One Small Step

The third step from the top of the landing had always been loose. At least it had been loose ever since the boy could remember. It was the squeaking of the step which woke him. The sound alerted him to his Da’s presence. The heavy footsteps stopped at the boy’s bedroom door. The boy closed his eyes and pretended to be asleep. The bedroom door opened and in walked his old man. The boy could smell the whiskey on his breath as he drew close. The large hand of his father shook his shoulder to wake him. “Down stairs”, was his Da’s command. The boy didn’t need asking twice.

As the boy followed the imposing figure of his old man down the stairs a knot began to tighten in his stomach. He tried to think of anything he had done which might have angered his Da. The boy couldn’t think of anything. The old lady at the bottom of the street often complained to his parents about him. He and his friends would sometimes kick a ball against the wall opposite her house. And, the old lady said the continuous thud off the ball hitting the wall upset her cats. Sometimes his Da found it funny and would tell his mum “Boys will be boys”. Other times, he gets a smack across the back of the head or his Da would give him the belt across the arse. That was if his father had been drinking. But his Da was always drinking. Always pissed. Always angry.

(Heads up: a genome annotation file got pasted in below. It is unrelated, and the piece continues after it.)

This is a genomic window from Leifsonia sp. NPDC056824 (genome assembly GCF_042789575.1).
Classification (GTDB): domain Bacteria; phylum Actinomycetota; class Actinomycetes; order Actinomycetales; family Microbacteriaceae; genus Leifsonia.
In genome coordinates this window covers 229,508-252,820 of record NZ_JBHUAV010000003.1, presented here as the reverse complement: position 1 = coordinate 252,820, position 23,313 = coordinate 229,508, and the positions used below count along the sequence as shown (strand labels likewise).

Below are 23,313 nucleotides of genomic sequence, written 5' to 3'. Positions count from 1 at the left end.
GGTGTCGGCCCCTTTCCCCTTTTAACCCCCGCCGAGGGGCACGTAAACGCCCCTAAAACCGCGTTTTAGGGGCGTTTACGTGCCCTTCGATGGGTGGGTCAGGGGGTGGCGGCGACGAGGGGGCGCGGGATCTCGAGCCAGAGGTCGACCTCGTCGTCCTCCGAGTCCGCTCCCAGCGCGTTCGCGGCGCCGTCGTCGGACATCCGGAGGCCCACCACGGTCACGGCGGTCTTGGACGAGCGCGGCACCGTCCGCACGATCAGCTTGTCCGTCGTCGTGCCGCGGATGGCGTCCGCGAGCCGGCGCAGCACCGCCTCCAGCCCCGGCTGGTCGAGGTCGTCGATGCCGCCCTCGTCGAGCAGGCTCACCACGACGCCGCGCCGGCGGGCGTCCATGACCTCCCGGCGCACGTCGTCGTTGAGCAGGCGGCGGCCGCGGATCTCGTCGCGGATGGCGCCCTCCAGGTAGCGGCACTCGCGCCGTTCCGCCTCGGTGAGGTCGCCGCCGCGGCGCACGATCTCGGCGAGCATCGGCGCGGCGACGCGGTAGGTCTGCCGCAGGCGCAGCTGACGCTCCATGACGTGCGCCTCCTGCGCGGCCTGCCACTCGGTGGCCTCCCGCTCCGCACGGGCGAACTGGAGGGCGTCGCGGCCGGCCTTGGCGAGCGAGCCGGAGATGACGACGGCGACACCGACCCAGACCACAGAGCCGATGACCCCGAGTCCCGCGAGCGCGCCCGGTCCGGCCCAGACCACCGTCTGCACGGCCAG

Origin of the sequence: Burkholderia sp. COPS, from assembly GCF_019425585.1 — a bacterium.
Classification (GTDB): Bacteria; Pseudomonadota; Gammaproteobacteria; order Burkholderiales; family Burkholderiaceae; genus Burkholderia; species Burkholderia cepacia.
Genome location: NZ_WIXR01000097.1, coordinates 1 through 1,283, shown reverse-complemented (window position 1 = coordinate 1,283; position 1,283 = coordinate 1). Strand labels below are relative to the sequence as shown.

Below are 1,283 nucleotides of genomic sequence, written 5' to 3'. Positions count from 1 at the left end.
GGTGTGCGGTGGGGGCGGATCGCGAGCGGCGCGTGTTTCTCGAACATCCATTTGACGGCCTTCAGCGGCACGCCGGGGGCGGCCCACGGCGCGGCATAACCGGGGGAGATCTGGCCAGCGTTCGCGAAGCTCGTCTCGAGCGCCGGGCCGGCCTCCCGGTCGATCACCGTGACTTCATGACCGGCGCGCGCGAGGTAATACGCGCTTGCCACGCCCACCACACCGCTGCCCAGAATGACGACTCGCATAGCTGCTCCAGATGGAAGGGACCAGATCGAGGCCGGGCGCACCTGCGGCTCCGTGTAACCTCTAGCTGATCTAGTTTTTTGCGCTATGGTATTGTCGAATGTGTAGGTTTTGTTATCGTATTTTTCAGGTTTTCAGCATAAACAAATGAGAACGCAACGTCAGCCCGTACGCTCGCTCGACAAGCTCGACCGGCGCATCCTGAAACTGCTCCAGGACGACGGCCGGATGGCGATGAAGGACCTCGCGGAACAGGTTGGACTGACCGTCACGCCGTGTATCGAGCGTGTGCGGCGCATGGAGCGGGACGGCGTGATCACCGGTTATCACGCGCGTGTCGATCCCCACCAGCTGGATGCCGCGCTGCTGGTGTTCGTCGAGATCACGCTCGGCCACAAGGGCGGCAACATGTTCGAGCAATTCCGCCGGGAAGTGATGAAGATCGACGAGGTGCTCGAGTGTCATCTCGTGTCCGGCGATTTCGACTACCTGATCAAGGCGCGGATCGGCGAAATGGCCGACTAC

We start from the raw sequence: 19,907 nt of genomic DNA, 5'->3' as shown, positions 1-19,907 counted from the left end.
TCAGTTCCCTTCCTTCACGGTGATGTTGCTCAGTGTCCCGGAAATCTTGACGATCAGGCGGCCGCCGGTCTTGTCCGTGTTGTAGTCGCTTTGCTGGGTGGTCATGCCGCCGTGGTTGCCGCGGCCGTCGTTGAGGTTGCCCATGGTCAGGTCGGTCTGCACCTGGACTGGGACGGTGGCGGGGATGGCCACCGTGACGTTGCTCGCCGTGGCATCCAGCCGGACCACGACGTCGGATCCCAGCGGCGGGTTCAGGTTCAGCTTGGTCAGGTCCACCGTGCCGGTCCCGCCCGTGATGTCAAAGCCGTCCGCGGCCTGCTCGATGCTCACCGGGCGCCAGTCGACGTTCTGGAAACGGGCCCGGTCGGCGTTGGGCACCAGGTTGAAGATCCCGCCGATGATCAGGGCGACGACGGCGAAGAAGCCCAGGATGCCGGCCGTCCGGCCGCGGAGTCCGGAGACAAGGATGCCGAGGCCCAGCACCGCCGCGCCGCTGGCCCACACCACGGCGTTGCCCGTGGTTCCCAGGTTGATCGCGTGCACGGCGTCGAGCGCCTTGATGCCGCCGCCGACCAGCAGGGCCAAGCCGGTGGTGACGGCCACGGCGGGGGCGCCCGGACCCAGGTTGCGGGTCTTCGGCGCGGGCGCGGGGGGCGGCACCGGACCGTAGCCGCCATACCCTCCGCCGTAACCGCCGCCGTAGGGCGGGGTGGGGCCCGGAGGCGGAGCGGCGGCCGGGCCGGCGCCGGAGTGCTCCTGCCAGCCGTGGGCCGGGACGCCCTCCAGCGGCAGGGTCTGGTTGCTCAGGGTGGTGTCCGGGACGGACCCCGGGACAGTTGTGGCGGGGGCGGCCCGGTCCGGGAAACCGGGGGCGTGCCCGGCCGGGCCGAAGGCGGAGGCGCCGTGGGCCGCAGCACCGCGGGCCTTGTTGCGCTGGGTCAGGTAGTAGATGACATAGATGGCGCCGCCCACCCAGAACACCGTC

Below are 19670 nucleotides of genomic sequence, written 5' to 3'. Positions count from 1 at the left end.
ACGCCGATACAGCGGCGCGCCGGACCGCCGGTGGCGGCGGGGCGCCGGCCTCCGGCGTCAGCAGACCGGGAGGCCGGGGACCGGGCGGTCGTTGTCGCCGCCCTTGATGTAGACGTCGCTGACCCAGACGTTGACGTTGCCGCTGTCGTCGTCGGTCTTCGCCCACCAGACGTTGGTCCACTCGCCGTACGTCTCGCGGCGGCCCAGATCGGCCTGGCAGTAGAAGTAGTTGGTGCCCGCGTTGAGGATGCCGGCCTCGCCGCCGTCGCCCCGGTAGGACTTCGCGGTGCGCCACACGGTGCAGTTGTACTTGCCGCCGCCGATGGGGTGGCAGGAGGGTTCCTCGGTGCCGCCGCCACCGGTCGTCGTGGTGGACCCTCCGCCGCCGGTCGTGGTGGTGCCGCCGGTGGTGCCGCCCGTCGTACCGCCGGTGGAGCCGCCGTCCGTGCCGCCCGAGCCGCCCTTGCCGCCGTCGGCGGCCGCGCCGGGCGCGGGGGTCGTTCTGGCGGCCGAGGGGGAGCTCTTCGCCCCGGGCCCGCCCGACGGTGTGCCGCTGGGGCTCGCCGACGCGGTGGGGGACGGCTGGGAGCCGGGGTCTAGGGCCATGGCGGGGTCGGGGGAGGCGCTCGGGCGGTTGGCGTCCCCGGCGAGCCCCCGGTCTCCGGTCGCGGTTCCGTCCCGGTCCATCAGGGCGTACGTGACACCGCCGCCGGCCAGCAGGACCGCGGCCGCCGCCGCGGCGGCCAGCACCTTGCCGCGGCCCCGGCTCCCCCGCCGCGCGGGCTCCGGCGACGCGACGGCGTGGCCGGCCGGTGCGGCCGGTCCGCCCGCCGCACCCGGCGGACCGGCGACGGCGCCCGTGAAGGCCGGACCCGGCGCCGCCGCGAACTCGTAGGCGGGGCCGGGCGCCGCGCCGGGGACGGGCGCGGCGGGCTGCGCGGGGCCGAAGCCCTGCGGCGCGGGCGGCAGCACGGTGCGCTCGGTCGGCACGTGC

Before the boy entered the living room, he could hear the sound of the television. He was sure it was too late for anything to be on. His mum was sat on the sofa knitting. As the boy walked in, she smiled. The knot in stomach began to ease. His Da sat down in his arm chair opposite the television and nodded to the space below by his feet. The boy walked over and sat on the floor by his father’s knee. On the television a man was talking to the camera like they did on the news. He wore thick black rimmed glasses. The boy instinctively knew this was important. “Get us another tin” his Da said without looking at his mother. She put her knitting down and walked towards the kitchen. “Top this off for me as well”, he took a tumbler from the arm rest and finished the two fingers of whiskey which were inside. The boy’s mother walked back and took the glass. Again, he didn’t look at her. “What time is it?” the boy asked. “Watch the tellyson, it’s important” his Da replied. His mother comes back in with a glass of whiskey and can of beer. His father takes them both, cracking open the can. “It’s twenty-to-four” his mother whispers in his ear. His Da hands him the open beer can. The boy is unsure what to do. “Go on have a sip”, his old man says. The boy takes a swig and taste makes him grimace. His father laughs and passes down a bowl of salted nuts in exchange for the can of beer. The boy watches the television. 10 minutes later a man in a space suit climbs down a small ladder before jumping on the surface of the moon. The boy looks up at his Da who has tears in his eyes. It’s not until the boy is a man that he realises why his father cried. He cried because of how insignificant he felt. How little he achieved. How little he inspired.

 

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